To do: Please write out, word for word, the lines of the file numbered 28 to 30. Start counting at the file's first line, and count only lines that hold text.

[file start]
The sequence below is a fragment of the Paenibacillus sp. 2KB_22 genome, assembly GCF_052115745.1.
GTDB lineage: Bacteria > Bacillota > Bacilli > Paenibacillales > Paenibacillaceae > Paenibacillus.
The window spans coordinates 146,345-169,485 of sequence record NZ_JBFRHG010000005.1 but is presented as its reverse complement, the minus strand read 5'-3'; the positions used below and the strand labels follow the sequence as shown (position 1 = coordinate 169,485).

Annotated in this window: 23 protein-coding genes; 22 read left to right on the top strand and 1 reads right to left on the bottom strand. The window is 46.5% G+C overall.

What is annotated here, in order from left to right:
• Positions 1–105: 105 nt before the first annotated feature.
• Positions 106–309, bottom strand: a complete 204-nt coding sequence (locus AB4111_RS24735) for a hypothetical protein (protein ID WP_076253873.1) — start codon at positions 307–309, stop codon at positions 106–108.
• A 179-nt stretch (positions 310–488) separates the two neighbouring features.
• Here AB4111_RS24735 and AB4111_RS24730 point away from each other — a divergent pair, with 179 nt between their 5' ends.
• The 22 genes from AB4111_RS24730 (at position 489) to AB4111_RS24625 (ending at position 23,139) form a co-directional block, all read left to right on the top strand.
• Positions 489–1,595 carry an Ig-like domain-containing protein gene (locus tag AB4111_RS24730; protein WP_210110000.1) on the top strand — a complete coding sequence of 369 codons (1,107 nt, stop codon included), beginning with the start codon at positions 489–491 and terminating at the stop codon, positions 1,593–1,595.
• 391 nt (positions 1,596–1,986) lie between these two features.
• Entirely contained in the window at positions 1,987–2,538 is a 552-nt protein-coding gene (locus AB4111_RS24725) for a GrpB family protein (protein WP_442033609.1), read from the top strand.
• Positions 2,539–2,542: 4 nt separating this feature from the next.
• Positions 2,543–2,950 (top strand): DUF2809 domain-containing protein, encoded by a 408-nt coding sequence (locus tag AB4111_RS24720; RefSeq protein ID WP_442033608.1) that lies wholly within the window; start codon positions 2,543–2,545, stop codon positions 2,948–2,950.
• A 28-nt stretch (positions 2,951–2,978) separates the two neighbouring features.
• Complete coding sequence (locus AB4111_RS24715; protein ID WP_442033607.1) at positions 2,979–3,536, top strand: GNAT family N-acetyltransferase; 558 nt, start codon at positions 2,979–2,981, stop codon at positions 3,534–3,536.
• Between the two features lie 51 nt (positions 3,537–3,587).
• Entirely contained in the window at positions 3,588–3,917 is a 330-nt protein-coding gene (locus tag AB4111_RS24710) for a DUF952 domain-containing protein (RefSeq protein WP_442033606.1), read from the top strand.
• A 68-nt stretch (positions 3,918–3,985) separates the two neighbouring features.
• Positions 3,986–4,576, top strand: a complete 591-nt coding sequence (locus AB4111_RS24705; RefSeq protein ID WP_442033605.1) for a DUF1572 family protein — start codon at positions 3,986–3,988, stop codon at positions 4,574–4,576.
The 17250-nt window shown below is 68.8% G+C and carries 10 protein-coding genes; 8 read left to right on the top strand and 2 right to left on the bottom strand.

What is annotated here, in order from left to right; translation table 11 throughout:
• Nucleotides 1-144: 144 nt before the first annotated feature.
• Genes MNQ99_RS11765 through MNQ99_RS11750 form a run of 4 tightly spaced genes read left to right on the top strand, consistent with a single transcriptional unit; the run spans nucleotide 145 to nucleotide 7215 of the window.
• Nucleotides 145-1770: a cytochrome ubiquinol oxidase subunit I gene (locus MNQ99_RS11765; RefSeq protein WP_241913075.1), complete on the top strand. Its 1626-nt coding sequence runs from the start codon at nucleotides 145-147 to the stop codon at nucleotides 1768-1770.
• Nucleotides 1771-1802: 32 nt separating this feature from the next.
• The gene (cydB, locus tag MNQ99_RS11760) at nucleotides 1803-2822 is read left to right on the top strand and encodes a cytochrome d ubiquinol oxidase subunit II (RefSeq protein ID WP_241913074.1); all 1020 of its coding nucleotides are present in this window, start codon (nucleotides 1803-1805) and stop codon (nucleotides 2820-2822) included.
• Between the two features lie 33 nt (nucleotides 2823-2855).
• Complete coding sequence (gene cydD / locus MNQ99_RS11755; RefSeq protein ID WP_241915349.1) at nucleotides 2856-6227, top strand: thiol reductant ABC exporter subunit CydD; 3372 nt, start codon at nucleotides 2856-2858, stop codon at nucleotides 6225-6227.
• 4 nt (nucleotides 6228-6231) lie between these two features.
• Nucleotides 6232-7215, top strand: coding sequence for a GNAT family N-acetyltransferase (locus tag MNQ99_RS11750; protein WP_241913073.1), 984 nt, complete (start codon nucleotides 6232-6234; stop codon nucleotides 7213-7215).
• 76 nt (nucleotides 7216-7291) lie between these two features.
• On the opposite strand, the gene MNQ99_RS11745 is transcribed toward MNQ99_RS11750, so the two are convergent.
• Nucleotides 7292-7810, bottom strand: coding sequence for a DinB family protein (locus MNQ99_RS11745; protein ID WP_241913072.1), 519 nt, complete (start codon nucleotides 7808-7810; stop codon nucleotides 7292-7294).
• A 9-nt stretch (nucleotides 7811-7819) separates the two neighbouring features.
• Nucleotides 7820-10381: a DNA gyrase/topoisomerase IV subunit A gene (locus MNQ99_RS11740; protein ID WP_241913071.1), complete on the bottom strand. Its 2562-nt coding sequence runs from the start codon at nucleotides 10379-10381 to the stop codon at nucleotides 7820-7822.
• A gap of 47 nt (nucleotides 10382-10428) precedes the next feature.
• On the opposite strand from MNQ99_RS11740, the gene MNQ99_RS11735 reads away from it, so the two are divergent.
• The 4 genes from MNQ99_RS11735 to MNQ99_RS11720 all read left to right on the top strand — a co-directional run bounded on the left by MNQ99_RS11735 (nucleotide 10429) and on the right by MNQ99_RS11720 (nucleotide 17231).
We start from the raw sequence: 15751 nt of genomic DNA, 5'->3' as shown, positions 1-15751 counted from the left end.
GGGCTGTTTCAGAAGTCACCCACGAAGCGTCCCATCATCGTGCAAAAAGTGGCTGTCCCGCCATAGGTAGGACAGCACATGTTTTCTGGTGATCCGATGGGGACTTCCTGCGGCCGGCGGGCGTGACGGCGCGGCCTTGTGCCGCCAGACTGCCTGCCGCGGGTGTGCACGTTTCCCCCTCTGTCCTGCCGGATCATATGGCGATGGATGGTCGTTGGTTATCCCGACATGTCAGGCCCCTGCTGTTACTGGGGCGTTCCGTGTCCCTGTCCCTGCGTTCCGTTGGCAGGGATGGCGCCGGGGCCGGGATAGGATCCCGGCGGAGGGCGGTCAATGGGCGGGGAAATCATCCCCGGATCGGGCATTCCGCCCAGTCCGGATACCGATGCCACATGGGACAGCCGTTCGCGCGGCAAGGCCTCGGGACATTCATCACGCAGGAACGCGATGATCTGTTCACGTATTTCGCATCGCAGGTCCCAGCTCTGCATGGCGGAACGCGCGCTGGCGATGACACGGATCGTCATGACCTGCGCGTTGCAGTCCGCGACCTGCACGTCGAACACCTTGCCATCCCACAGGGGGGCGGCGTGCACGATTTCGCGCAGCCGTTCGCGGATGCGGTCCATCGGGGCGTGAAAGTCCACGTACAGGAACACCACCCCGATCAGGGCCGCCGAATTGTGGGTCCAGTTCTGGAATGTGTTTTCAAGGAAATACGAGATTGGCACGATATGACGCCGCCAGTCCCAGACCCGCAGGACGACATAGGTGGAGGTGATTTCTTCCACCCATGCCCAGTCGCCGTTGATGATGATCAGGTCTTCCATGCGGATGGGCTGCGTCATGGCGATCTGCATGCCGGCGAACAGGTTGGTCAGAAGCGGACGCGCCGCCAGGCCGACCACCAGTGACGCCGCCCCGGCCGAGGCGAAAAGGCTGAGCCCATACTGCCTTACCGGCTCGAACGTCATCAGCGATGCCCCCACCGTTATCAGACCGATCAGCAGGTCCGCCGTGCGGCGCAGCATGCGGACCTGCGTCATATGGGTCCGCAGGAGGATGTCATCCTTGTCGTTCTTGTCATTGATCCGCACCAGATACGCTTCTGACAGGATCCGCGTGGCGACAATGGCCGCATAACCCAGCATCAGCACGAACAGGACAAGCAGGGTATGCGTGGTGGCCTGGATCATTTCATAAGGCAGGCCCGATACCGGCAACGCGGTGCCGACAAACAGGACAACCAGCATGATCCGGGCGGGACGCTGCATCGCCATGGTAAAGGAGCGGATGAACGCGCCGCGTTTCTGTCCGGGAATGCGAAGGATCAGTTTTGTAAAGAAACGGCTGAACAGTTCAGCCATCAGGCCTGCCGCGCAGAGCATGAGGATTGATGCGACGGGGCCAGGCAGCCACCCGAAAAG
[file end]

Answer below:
• The gene (cydB, locus tag MNQ99_RS11760) at nucleotides 1803-2822 is read left to right on the top strand and encodes a cytochrome d ubiquinol oxidase subunit II (RefSeq protein ID WP_241913074.1); all 1020 of its coding nucleotides are present in this window, start codon (nucleotides 1803-1805) and stop codon (nucleotides 2820-2822) included.
• Between the two features lie 33 nt (nucleotides 2823-2855).
• Complete coding sequence (gene cydD / locus MNQ99_RS11755; RefSeq protein ID WP_241915349.1) at nucleotides 2856-6227, top strand: thiol reductant ABC exporter subunit CydD; 3372 nt, start codon at nucleotides 2856-2858, stop codon at nucleotides 6225-6227.